mandatory step of submission. Training editors on the key reporting guidelines
is important to understand whether the relevant guideline and checklist has
been correctly followed and completed.
2. Standardise the instructions for authors —
The journals’ instructions for authors vary substantially, even between
journals that share the same publisher: this means they have quite different
expectations of how authors should write and format their papers. This
variation persists even in journals that have adopted ICMJE
(International Committee of Medical Journal Editors) recommendations. In order
to achieve greater consistency and quality, journals should consistently endorse
the key reporting guidelines (namely those listed on the EQUATOR homepage).
3. Check usage — Many journals endorse or
recommend following reporting guidelines, expecting authors to adhere to them
and submit a completed checklist (providing page numbers where key information
are reported in the submitted article). However, journals seldom check if
reporting guidelines were followed, or indeed if the completed checklist is
accurate. Effective solutions are required during the submission and peer
review process to identify key information, recommended in the reporting
guideline, that has not been reported before acceptance of the article.
4. Increase peer reviewers awareness — Ideally,
peer reviewers should be aware of the relevant reporting guidelines for the
study design of the article they are reviewing and consult them during the peer
review. Peer reviewers have the opportunity to help to improve reporting, by requesting
that authors provide details on aspects of the study that are missing.
5. Create the citizen box — Journals could start
requiring authors to complete a small paragraph of the manuscripts with
information directly relevant to patients and citizens in general, about the
importance of the study. This could make manuscripts more understandable to the
Systematic reviewers TO DO list:
1. Provide risk of bias feedback — One of
the daily tasks of systematic reviewers is to evaluate the risk of bias of
studies. For that, reviewers need detailed information about how the study was
done and what it found. When there is “risk of bias due to poor reporting”, we
don’t know what happened next. We don’t know what information was asked from
authors, because little is reported about this communication between reviewers
and triallists. Also, there should be a way to publish information that was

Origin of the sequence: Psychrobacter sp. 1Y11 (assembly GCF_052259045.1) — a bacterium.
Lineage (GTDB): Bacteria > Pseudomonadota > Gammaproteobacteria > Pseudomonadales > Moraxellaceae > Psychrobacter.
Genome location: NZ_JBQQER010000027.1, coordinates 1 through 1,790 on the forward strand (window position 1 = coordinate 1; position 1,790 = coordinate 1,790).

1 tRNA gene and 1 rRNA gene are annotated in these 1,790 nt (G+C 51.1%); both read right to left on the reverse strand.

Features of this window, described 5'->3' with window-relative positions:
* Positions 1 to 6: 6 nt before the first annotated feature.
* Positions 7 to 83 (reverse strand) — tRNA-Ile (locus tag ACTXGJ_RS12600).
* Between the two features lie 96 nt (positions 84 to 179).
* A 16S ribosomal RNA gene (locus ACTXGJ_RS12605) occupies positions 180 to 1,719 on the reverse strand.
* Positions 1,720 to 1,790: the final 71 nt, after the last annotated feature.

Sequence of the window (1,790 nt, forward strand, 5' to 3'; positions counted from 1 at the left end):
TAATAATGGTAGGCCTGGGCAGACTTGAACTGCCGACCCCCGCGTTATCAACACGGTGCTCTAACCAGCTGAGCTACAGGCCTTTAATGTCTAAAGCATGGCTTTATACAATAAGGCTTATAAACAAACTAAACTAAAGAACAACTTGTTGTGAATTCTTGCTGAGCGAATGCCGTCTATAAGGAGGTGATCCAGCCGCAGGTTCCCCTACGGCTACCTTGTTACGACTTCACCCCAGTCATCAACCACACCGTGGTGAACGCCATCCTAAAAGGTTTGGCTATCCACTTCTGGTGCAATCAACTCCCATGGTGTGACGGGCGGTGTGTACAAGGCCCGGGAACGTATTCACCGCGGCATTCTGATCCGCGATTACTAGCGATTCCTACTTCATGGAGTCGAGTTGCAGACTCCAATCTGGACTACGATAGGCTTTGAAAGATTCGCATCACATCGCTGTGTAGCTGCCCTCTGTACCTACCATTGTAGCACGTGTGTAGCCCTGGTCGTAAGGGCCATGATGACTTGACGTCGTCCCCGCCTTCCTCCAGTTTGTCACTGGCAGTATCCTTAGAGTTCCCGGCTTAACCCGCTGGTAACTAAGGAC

collected through direct contact with the authors.
2. Improve reporting — While systematic
reviews suffer from a lack of information in the papers they review, not all
systematic reviews are well reported, understandable by everybody or useful. Therefore,
there is room for improvement in the quality of the systematic reviews reports.
This goes from reporting a minimum set of information following the PRISMA
reporting guideline to help describe the included studies, to improving the
quality of language and format. This is critical for the abstracts and plain
language summaries that are frequently used by policymakers and patients.
Government, policymakers and funders TO-DO list:
1. Get to know and require the minimum sets
— Funders should mandate the use of reporting guidelines, so that policymakers
can make informed decisions on whether or not to adopt a new treatment. This
means they need information on harms (an item on several reporting guidelines),
feasibility of implementation (providing sufficient detail on the interventions,
e.g. by following the TiDIER reporting guideline) and cost effectiveness.
2. Examine protocol methods using reporting
guidelines — Funders routinely evaluate applications for funding. These do not
always provide all the important details on how authors intend to conduct the
research (where reporting guidelines such as SPIRIT and PRISMA-P for clinical
trials and systematic reviews can help). If funders start to require adherence
to reporting guidelines, at least for the methods section (which can then be
readily evaluated during peer review), this might help make better informed
decisions on whether to fund studies.
Patients TO-DO list
1. Involve! – Patients should be actively involved
in research. This is increasingly happening in Europe, but still in clinical
areas only. Patients could also be encouraged to participate in
research-on-research projects. We need to know their view on what is essential
or important to be reported in a manuscript.
2. Review! –Patients and members of the
public could and should participate in the revision process of new reporting
guidelines. Research is done with them and for them. So why not ask them to
verify the draft items of reporting guidelines checklists, even when they did
not participate in their building?
extend our thanks to David Tovey @DavidTovey for
his work editing these blogposts.
Please tweet your ideas #ResearchTODOlist #PeerRevWk19 and #QualityInPeerReview or email us at [email protected].